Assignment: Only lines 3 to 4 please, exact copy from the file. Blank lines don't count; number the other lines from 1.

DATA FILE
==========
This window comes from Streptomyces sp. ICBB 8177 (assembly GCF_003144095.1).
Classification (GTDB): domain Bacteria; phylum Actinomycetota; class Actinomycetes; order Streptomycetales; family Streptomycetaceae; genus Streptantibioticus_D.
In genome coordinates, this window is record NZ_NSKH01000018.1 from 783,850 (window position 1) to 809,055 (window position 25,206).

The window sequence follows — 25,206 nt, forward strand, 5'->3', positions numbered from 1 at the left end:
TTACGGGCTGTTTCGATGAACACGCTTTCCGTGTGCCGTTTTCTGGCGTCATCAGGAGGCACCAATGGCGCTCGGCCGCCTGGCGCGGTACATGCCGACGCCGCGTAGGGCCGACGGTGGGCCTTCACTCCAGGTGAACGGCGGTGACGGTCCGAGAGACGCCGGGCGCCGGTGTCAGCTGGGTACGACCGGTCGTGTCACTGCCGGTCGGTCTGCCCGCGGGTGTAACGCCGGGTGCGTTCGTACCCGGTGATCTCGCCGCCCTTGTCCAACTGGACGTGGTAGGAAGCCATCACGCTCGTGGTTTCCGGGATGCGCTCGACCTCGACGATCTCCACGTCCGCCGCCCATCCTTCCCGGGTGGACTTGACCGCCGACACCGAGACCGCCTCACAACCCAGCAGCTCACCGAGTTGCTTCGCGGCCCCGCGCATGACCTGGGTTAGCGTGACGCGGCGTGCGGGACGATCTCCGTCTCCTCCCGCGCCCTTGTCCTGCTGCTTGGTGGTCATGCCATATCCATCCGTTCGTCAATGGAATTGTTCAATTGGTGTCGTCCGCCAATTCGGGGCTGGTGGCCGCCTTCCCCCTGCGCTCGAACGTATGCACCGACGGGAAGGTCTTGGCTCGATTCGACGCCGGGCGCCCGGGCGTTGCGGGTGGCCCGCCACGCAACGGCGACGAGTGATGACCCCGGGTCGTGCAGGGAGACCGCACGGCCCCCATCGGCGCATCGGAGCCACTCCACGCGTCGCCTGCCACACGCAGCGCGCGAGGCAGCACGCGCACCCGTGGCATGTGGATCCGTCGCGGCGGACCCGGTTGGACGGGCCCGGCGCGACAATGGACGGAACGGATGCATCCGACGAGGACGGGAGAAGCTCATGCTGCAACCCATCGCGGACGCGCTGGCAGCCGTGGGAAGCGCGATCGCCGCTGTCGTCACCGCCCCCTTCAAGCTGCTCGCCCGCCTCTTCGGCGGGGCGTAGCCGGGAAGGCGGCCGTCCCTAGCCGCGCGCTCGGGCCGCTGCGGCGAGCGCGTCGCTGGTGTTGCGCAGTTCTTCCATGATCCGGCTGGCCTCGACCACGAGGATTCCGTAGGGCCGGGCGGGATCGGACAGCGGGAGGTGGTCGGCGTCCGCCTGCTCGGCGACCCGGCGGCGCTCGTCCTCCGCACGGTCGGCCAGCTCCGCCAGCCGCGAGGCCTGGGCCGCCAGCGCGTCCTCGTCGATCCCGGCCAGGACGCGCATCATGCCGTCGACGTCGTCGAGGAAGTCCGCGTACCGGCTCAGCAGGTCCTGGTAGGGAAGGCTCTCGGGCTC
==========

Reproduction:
In genome coordinates, this window is record NZ_NSKH01000018.1 from 783,850 (window position 1) to 809,055 (window position 25,206).

The window sequence follows — 25,206 nt, forward strand, 5'->3', positions numbered from 1 at the left end: